Righty's free agency has been perplexing, but big pay day undoubtedly on deck
By Mike Bauman
The Max Scherzer free-agent market has defied what we think of as normal procedure. Typically, in the case of high-profile free agents, you have at least a few clubs acknowledging their interest, followed by the occasional leak of information regarding the various bids.
Interest builds, the plot thickens and eventually we have a signing, for many years and a multitude of millions. Thus, the case is closed; happily so, for the free agent in question, his family, his new employers and the fan base of his new team.
Scherzer's free agency is at the opposite end of the public-activity spectrum. Go ahead, round up the usual suspects, the Major League organizations that might typically be involved in the winter's most expensive free-agent proposition.
The Yankees, the Red Sox, the Dodgers, the Angels, the Giants and Scherzer's most recent employers, the Tigers, have all denied that they have a specific interest in signing Scherzer. The Tigers did offer Scherzer a six-year, $144 million extension last March. That seemed reasonable at the time, but the ground shifts rapidly in these matters.
There have been reports that the Cardinals would consider taking what for them would be an unprecedented leap into the most expensive end of the free-agent pool. Scherzer does have a hometown pedigree, all the way from being born in suburban St. Louis to pitching at the University of Missouri. But no matter how convenient the Cards appear to be as a bidder for Scherzer when the pitcher in question is aiming for the second $200 million contract in the history of pitching, the process might require more than one highly motivated bidder.
But here is the thing: The market for Scherzer may currently be in the range between enigma and mystery, but there remains a widespread belief that Scherzer and his agent, Scott Boras, will end up with a contract very much like the one that they want. This might entail one of the clubs that has repeatedly said no to Scherzer, reversing its field and making the Max investment.
There are no guidelines for this contract, no comparables that could help us calculate money or length or both.
"Going into this, we knew there really wasn't going to be any other pitcher who would impact his free-agent pursuit," Boras said of Scherzer at the Winter Meetings.
That means that Jon Lester and his six-year, $155 million deal with the Cubs are not factors. In fact, Boras contended that even the seven-year, $215 million contract that Clayton Kershaw received from the Dodgers was not a comparable development because Kershaw was not on the open market, in free agency, at the time.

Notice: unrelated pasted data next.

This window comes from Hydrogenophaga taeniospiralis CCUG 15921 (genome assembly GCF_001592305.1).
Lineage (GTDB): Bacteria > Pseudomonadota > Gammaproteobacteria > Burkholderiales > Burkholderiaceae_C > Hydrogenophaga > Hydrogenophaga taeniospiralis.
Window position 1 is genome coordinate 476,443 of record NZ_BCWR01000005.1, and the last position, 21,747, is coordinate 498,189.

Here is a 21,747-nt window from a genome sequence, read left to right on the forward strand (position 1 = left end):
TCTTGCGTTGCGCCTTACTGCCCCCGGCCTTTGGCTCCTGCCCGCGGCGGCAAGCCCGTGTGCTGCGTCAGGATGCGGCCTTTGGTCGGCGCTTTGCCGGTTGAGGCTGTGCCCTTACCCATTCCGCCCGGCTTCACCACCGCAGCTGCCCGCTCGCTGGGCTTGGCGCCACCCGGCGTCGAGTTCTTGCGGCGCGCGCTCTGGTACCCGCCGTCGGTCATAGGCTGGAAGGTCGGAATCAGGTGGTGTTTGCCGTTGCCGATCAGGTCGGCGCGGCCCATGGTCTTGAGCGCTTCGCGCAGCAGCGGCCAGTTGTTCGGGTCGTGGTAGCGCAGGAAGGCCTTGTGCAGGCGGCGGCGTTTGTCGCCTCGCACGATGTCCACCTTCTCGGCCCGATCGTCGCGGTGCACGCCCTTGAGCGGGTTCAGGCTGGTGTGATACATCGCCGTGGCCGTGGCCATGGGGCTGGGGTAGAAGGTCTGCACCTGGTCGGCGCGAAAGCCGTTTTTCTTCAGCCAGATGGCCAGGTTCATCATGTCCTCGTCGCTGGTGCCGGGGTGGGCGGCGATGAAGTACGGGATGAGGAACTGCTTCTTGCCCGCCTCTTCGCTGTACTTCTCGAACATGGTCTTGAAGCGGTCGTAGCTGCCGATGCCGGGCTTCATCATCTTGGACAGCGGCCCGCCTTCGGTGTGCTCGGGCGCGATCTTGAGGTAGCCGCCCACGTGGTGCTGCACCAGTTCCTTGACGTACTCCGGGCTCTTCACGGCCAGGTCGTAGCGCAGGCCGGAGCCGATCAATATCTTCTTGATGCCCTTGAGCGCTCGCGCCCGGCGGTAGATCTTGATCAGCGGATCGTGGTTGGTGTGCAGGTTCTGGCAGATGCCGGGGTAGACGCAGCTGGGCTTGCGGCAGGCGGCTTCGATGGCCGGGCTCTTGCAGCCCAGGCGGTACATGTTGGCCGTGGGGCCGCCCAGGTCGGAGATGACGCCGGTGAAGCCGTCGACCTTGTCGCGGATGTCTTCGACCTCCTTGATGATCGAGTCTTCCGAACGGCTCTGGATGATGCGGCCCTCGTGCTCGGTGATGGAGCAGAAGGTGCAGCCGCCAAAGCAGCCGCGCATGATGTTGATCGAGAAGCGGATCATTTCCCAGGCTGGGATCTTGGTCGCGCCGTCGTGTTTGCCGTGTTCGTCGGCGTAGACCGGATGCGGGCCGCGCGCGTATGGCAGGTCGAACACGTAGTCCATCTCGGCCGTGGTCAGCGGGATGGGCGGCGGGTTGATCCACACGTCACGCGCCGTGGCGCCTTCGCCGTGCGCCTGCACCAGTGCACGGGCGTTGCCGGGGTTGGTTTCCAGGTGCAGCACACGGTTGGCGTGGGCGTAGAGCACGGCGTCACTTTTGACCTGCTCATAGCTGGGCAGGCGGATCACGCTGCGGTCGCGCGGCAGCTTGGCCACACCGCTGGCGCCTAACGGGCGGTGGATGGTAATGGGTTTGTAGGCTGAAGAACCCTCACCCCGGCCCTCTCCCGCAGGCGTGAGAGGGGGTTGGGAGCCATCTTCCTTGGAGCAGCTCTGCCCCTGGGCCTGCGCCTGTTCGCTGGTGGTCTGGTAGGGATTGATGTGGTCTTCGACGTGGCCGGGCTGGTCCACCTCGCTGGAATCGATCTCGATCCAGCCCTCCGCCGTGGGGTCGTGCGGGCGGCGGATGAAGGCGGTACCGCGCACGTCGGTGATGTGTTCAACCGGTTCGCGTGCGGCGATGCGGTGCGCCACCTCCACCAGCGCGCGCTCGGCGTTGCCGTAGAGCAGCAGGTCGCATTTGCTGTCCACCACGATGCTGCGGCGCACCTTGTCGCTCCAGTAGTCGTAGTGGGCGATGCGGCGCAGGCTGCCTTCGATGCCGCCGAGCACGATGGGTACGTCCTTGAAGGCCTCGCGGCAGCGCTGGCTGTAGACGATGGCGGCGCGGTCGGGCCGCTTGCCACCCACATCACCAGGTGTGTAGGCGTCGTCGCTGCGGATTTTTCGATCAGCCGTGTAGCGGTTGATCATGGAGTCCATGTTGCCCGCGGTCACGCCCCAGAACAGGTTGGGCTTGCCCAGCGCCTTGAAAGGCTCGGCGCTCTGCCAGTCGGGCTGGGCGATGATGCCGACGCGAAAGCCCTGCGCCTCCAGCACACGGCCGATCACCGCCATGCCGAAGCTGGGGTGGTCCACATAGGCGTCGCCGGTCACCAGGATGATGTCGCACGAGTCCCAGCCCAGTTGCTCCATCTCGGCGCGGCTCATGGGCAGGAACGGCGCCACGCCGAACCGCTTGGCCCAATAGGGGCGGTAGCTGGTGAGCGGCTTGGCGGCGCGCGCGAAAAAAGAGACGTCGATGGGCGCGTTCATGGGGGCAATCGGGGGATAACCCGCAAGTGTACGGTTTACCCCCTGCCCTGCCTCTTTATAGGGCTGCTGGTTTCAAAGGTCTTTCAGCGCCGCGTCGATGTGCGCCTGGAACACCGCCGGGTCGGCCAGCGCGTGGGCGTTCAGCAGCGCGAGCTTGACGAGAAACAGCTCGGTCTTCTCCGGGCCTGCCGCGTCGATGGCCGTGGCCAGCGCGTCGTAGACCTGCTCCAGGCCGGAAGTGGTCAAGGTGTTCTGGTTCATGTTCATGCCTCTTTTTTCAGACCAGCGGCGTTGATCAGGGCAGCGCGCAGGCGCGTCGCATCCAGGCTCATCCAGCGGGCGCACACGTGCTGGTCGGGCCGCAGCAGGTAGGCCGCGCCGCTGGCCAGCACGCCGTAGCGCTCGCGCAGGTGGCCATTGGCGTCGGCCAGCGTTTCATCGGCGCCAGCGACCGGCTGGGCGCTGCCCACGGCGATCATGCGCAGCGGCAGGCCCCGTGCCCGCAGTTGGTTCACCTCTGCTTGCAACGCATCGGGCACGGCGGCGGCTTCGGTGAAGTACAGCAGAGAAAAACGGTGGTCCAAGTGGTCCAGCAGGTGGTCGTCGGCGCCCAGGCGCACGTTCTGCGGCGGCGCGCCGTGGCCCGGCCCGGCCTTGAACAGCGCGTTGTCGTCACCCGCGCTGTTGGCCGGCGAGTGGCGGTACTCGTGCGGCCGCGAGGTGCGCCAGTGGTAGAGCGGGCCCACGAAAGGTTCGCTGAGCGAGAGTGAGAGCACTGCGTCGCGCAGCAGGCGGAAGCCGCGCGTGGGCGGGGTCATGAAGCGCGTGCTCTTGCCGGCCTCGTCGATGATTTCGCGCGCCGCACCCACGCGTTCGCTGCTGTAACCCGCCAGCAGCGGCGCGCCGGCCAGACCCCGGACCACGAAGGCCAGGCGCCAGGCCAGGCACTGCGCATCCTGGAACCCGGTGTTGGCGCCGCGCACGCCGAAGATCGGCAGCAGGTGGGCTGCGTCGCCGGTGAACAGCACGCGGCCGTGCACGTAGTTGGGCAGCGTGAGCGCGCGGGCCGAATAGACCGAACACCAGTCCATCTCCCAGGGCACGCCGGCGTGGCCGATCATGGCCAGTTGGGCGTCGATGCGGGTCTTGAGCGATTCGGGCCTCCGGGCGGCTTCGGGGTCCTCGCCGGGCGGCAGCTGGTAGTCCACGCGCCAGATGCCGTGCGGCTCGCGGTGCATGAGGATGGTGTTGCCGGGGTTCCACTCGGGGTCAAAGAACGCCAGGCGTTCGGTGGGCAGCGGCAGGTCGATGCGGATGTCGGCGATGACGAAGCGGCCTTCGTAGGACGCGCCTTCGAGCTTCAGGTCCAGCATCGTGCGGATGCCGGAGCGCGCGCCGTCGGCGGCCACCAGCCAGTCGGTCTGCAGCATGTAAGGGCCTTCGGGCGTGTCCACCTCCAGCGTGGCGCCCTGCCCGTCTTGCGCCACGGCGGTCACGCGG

Undeniably, Scherzer has more theoretical bidders than Kershaw did, by a 30-1 margin. It is just that a number of teams have taken pains to distance themselves from Scherzer's market. And these are the very clubs with histories that would make them appear to be the most logical bidders for this winter's most expensive free agent.
The debate about Scherzer's actual worth can be endless, which is one of the reasons that the Hot Stove is still in operation. He will be 31 in July, but Boras is presenting him as a lightly used pitcher, years younger in Major League pitches thrown than Lester, and particularly the still unsigned James Shields.
There isn't much doubt about the level of achievement that Scherzer reached in the past two seasons. His 2013 American League Cy Young Award speaks clearly to that notion. Scherzer's status as a difference-maker is reflected in his 12.7 WAR over the past two seasons, as calculated by Baseball-Reference.com.
There are those of us who would like to see a starting pitcher who is receiving a $200 million deal have more than one career complete game. But we may be relics of another age, quite possibly the Pleistocene. At the height of his career, Scherzer has averaged less than seven innings per start. But again, lightly used, that cuts both ways.
As much as the debate about Scherzer's worth can be endless, it can also be concisely summed up in this manner: Max Scherzer will be worth whatever one club, his next and future employer, determines it will pay him.
It only takes one; one franchise that believes that Scherzer will transform it from contender to winner, from a near-miss operation, to a team that is still playing in October.
There aren't many of those pitchers around. The argument can be made that Scherzer is one of them. What remains beyond the range of contemporary knowledge at this moment is which club is going to dig deepest and make one of the biggest offers in history.
Mike Bauman is a national columnist for MLB.com. This story was not subject to the approval of Major League Baseball or its clubs.